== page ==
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How BlitzFail applies to game companies

March 7, 2020

I’ve been reading this interesting article on BlitzFails – where one moment a company is a rising star and the next, they are all done:

In this post, I identify the top reasons why fast-growing startups go off the rails (or “BlitzFail”). The issues have three things in common: first, they are existential; they are capable of derailing a startup. Second, they are surprising; they tend to go undetected for awhile, then manifest suddenly. Third, they are common enough to occur across many startups.

Some of this applies to games and games companies:

Nothing can give a startup the illusion of success like negative unit economics. This occurs when a startup is selling a product for less than its variable cost.

This applies, but not right away as most games companies take time to make that first title and get it out on sale. However (in premium) once there you need to shift enough to not only make back what you’ve spent but also make money to make the next game. The recent dropping of Steam’s average income to record low levels means that most games (around 75% of them) will be selling games at, given the sales numbers they have, at less the cost to make them. By this I mean if a game cost you £100,000 to make and you’re only selling 3,000 units then they need to sell for around £50 per unit (so you’re getting like £33 net) which is clearly not going to happen. Not only that but many of the ways to fix the issue post-release (adverts, updates) cost more money putting you at risk of sunk cost fallacy.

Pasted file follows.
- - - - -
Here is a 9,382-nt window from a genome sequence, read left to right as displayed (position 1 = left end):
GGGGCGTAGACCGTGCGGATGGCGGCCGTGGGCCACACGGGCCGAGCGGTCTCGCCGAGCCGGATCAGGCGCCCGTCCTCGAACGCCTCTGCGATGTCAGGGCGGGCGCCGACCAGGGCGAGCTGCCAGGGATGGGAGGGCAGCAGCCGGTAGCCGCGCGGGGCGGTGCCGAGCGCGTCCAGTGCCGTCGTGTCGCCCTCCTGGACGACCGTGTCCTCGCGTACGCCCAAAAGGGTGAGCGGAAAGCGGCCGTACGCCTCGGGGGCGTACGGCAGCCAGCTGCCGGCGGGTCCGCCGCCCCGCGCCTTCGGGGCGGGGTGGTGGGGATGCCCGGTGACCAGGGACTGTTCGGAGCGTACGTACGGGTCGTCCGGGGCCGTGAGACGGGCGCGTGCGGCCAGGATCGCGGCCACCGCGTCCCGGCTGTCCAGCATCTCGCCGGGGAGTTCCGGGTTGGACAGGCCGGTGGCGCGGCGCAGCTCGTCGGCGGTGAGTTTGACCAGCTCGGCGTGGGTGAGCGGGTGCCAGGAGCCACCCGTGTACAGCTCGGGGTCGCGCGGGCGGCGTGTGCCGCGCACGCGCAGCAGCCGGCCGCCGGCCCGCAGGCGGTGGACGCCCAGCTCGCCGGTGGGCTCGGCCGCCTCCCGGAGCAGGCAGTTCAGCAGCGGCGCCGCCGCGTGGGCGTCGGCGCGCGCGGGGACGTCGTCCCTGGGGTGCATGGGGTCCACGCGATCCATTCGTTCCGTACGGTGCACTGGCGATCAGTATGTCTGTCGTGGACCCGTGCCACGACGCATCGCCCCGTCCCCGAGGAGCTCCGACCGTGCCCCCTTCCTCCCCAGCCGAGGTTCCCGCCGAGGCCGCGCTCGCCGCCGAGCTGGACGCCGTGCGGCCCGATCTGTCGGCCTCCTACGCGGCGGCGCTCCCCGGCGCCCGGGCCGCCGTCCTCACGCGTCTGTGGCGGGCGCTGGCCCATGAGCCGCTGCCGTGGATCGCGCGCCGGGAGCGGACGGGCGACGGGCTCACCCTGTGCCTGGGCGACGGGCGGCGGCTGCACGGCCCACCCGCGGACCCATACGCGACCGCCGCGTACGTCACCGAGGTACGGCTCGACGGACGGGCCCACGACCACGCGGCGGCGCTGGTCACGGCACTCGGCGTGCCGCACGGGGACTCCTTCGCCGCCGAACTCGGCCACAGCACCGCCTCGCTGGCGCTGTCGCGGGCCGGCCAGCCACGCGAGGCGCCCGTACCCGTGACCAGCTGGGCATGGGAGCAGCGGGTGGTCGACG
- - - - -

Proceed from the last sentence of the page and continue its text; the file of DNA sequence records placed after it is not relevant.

Next point..

Churn is a well known problem but remains a time bomb for many startups because of the lag between customer acquisition and renewal.

Our issue as developers is that, for the most part, for all the time and effort we go to in the search of customers they may buy our game,but the are and remain the customer of the platform we use to distribute.

Next point..

About once or twice a decade, a macro shock affects the startup ecosystem, causing a re-evaluation of fundraising criteria. High-burn startups that are caught flat-footed are often wiped out.

So this happens in our industry more than twice a decade, new genres, new platforms, new hardware cycles, new business models. So mobile, F2P, PS4, Xbox One, Switch, Battle Royale games, Crowdfunding, MOBAs, subscription models, Steam Greenlight/Direct – all of these have up-ended the model and all within the last decade.

Phew. Making games is hard. Making money from games is also a challenge.

One of the ways we’re looking to mitigate the risk at Auroch Digital is via data, and you can help!

 

 

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